Guinea-Bissau has become the first country outside Europe to join an international agreement on environmental democracy that holds governments accountable for environmental and human rights. The was contained in a statement by the United Nations on Tuesday, announcing Guinea-Bissau’s signature.
According to Environment Minister Viriato Luis Soares Cassama, the country intends to take advantage of the environmental democracy convention to fight climate change and promote biodiversity while the deal “will also allow public participation in decision-making as well as access to justice when people’s rights to the environment are violated”.
Known as the Aarhus convention, after the Danish city where it was signed in 1998, the Convention on Access to Information, Public Participation in Decision-making and Access to Justice in Environmental Matters guarantees people’s “right to live in an environment adequate to his or her health and well-being, and … to protect and improve the environment for the benefit of present and future generations”.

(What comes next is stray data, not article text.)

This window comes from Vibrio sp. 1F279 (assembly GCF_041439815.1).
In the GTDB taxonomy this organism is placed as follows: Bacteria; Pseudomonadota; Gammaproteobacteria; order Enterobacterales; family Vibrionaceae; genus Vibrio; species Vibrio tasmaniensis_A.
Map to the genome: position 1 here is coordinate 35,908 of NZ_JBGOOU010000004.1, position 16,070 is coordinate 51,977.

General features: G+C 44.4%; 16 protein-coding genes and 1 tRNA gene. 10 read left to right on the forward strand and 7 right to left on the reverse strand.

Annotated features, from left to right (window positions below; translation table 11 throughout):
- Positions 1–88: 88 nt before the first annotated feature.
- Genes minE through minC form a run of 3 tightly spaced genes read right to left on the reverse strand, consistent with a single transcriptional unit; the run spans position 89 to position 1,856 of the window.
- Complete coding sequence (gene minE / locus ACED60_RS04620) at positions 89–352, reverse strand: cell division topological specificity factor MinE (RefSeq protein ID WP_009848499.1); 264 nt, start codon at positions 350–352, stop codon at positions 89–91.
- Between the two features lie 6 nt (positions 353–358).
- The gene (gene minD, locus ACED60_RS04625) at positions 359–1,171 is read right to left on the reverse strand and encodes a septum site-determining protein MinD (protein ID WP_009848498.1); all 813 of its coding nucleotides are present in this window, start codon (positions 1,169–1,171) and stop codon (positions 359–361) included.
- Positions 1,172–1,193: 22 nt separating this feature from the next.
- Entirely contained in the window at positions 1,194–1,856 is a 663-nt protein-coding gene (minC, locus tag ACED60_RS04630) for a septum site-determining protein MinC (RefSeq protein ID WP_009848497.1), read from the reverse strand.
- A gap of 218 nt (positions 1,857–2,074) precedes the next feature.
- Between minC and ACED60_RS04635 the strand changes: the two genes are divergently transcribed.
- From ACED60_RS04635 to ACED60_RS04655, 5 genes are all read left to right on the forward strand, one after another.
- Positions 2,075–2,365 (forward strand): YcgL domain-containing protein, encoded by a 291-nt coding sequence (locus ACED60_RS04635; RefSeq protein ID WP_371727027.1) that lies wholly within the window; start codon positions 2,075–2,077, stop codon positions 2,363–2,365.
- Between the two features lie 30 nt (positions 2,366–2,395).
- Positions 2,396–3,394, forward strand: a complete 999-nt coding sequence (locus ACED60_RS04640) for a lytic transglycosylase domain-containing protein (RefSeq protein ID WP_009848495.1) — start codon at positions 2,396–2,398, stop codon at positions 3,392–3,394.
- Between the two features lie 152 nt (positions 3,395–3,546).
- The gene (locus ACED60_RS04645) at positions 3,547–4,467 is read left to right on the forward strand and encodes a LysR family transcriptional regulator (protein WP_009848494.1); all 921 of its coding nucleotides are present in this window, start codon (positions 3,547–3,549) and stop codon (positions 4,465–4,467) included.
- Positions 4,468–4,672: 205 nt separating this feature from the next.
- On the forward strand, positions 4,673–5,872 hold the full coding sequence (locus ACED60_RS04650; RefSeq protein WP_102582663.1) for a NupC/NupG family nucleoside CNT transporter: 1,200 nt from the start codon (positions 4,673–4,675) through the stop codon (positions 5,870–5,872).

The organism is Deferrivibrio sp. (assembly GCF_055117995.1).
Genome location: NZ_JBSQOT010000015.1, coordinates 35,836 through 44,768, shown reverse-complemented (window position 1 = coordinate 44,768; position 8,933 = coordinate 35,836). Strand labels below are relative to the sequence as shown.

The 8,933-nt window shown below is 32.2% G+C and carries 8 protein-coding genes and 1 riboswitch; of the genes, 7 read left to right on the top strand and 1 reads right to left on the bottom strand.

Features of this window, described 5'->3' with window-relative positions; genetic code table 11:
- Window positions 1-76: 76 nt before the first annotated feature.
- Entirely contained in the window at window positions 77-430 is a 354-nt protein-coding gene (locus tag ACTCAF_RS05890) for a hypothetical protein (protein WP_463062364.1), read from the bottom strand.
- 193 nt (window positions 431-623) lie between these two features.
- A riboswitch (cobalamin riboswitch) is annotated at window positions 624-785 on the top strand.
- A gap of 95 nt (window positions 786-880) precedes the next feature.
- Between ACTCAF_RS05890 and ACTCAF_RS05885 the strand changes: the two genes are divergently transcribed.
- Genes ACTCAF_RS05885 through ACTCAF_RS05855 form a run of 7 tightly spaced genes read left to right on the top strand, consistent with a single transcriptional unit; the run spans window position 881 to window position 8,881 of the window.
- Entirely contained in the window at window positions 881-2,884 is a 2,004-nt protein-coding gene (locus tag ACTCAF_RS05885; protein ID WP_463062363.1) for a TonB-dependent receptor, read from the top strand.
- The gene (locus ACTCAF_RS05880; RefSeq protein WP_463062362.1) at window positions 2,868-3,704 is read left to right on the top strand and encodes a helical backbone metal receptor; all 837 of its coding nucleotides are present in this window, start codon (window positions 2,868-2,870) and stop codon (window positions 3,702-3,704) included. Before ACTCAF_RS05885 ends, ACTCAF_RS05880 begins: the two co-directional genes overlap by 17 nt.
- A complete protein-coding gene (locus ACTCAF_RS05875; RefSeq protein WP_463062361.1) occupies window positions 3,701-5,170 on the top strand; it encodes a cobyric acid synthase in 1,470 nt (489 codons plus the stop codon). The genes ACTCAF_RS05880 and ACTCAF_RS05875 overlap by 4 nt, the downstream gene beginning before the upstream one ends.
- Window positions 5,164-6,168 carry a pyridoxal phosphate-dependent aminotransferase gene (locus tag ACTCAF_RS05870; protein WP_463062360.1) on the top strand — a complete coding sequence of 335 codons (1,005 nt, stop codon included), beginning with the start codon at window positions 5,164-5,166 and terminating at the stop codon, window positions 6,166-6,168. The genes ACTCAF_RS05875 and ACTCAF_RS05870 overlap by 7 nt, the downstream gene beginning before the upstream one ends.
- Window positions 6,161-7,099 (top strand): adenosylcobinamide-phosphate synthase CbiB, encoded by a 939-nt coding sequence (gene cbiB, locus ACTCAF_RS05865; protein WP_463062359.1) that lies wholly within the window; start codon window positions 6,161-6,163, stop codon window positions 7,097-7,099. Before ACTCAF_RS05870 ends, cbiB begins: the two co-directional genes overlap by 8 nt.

The convention which gives the right of access to public information on environmental matters, and the right for citizens to take part in decision-making processes, along with the Protocol on Pollutant Release and Transfer Registers, are “the only legally binding global instruments on environmental democracy”, according to the United Nations Economic Commission for Europe (UNECE).
Guinea-Bissau signed the convention on 4 April, bringing the total number of signatories to 47.
In 2021, the country joined the UN Water Convention, becoming the fourth African country to do so.
The UNECE said Guinea-Bissau is “one of the most vulnerable countries to climate change”, threatened by flooding and increased salinisation in coastal regions, which affect agriculture and can lead to drinking water shortages. Mining and construction activities also threaten the country’s protected areas.
Story was adapted from RFI.